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Cancer: Our national shame

The killing cost of drug treatment

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Consider Robert Gill, 41, who was diagnosed last year with acute myeloid leukemia, a cancer of the blood and bone marrow. He was forced to take out a bank loan to pay his $1,000-a-month drug bill to deal with the complications of a bone-marrow transplant -- drug costs that exceed his $820 monthly disability benefits under the Canada Pension Plan.

Since Mr. Gill, who lives in Botwood, Nfld., makes more on disability than those on social assistance, he says he cannot qualify for a provincial drug card, which would cover most of his medication costs.

"How do I survive?" Mr. Gill asked. "It doesn't give you any incentive. I try hard, every day I'm fighting this, but it's hard when you can't get any help."

Amelia Loder, 69, from Grand Bank, Nfld., found that when she required drugs for her non-Hodgkins lymphoma, being a senior didn't help. While other provinces provide coverage to some if not all seniors, household income counts in Newfoundland, and her fisherman husband's pay was too high to qualify her for a drug card.

Consequently, since last year she has spent more than $3,000 on all her drugs, including those for cancer, of which $1,100 was offset by a town fundraiser. In the spring of 2006, she obtained a drug card that will cover many of her current and future medications.

And then there's Ms. Morey, the former short-order cook and mother of two young girls, Victoria, 6, and Robyn Ann, 4.

With no benefits through her husband's seasonal logging work, she racked up $4,000 in drug expenses, mostly in oral anti-nausea and anti-pain medication, and $6,000 more for travel, food and lodging when she journeyed the 500 kilometres to St. John's for several operations and other treatment. Her annual household income, for a family of four, was only about $27,500.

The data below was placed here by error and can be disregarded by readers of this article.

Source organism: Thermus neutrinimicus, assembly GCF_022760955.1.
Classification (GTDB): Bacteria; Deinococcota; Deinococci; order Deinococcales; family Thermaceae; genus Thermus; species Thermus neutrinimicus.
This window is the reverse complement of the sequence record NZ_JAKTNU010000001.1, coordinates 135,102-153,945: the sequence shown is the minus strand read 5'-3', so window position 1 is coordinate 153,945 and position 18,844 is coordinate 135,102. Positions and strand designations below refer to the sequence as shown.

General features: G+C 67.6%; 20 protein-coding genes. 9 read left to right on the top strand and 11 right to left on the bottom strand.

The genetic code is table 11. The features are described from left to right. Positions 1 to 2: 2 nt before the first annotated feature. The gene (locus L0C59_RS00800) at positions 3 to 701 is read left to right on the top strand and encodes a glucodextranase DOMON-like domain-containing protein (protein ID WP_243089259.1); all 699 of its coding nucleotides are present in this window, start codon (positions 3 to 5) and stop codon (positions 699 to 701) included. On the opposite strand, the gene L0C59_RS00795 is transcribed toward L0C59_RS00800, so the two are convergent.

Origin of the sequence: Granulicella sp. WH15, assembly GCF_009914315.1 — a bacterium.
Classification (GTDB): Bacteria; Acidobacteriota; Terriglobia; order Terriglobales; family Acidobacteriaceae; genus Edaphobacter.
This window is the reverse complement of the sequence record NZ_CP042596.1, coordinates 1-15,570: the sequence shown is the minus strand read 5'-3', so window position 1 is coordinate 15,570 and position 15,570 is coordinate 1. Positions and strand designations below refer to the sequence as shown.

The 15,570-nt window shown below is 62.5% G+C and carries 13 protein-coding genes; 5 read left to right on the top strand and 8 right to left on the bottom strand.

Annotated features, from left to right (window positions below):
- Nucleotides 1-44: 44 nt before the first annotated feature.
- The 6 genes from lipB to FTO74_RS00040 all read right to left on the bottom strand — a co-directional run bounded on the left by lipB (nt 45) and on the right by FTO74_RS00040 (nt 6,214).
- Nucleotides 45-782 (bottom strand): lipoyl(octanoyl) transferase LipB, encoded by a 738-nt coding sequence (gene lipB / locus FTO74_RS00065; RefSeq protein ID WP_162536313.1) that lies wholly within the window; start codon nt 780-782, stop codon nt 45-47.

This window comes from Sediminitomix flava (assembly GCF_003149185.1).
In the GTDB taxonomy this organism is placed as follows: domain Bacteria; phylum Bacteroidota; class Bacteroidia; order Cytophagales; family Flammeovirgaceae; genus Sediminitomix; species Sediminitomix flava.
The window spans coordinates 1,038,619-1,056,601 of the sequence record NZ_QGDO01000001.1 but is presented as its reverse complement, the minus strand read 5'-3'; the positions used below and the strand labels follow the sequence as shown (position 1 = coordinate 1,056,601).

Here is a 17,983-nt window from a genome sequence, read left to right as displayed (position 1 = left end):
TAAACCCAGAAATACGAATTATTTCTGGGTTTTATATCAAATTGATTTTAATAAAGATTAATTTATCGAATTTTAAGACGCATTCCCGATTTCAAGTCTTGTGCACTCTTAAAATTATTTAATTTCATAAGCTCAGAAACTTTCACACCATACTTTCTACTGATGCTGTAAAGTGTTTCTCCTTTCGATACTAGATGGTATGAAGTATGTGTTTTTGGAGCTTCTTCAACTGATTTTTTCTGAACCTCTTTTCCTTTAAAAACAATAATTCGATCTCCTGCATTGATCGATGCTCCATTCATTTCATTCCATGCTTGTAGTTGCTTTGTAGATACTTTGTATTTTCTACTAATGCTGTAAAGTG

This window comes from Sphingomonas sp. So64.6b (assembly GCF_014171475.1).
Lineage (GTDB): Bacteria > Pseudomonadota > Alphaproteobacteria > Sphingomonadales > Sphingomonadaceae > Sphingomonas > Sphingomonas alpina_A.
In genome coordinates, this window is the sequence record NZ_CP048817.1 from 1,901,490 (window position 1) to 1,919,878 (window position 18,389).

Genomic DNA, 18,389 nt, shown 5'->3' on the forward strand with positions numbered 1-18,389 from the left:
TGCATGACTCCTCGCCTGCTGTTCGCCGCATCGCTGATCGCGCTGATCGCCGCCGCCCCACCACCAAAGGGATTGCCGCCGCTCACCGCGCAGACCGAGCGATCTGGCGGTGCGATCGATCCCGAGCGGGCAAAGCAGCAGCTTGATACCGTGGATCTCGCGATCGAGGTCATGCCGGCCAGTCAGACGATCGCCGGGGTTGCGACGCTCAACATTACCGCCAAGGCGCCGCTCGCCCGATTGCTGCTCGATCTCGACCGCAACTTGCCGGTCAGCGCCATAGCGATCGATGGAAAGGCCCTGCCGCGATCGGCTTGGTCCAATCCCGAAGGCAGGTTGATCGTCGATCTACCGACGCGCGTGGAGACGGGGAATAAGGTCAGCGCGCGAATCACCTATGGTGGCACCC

"There were times when I would look at that $30 [anti-nausea] pill and I didn't know when I was next going to be able to afford it," said Ms. Morey, who was supposed to take three of them a day. "I thought, 'I'm going to wait until I am really sick, then take them.' "

To cut costs, some cancer patients do what Ms. Morey did: They ration their drugs and suffer pain and nausea.

Knowing death is near, others arrange to die in hospital to avoid prescription-drug costs, according to a study by Maria Mathews, associate professor of health policy and health-care delivery at Memorial University of Newfoundland.

Dr. Mathews, the principal investigator of the study, said her findings suggest the Newfoundland and Labrador government should expand the drug program to cover the cost of all approved drugs for all patients with cancer, whether or not they are in hospital.

"Our medicare system only covers the drugs given in hospital," Dr. Mathews said. "For other things, it really depends on what province you live in."

A primary goal of the National Pharmaceuticals Strategy, a federal-provincial task force formed in 2004, was to ensure Canadians have coverage for catastrophic drugs, which are medications so expensive or used in such quantities that they cause financial hardship. While many provinces have found ways to pay for those costs, Atlantic Canada has not.

"The idea is to address those 600,000 Atlantic Canadians who don't have any drug coverage," said Bob Nakagawa, assistant deputy minister of pharmaceutical services in British Columbia, who is chair of the strategy's assistant deputy minister committee.

"Those are the ones that really come to mind, who don't have access, no matter how rich or poor or old or young they are."

Sharon Sholzberg-Gray, president and chief executive officer of the Canadian Healthcare Association, a federation of provincial and territorial health care associations, said governments are not moving fast enough. Only the principles of a catastrophic drug plan have been agreed to -- not a program, she said.

"We need it now because we have people who have no access to drugs," said Ms. Sholzberg-Gray. "It doesn't make sense to give patients drugs in the hospital but not when they leave the hospital, especially since these drugs keep people out of the hospital."

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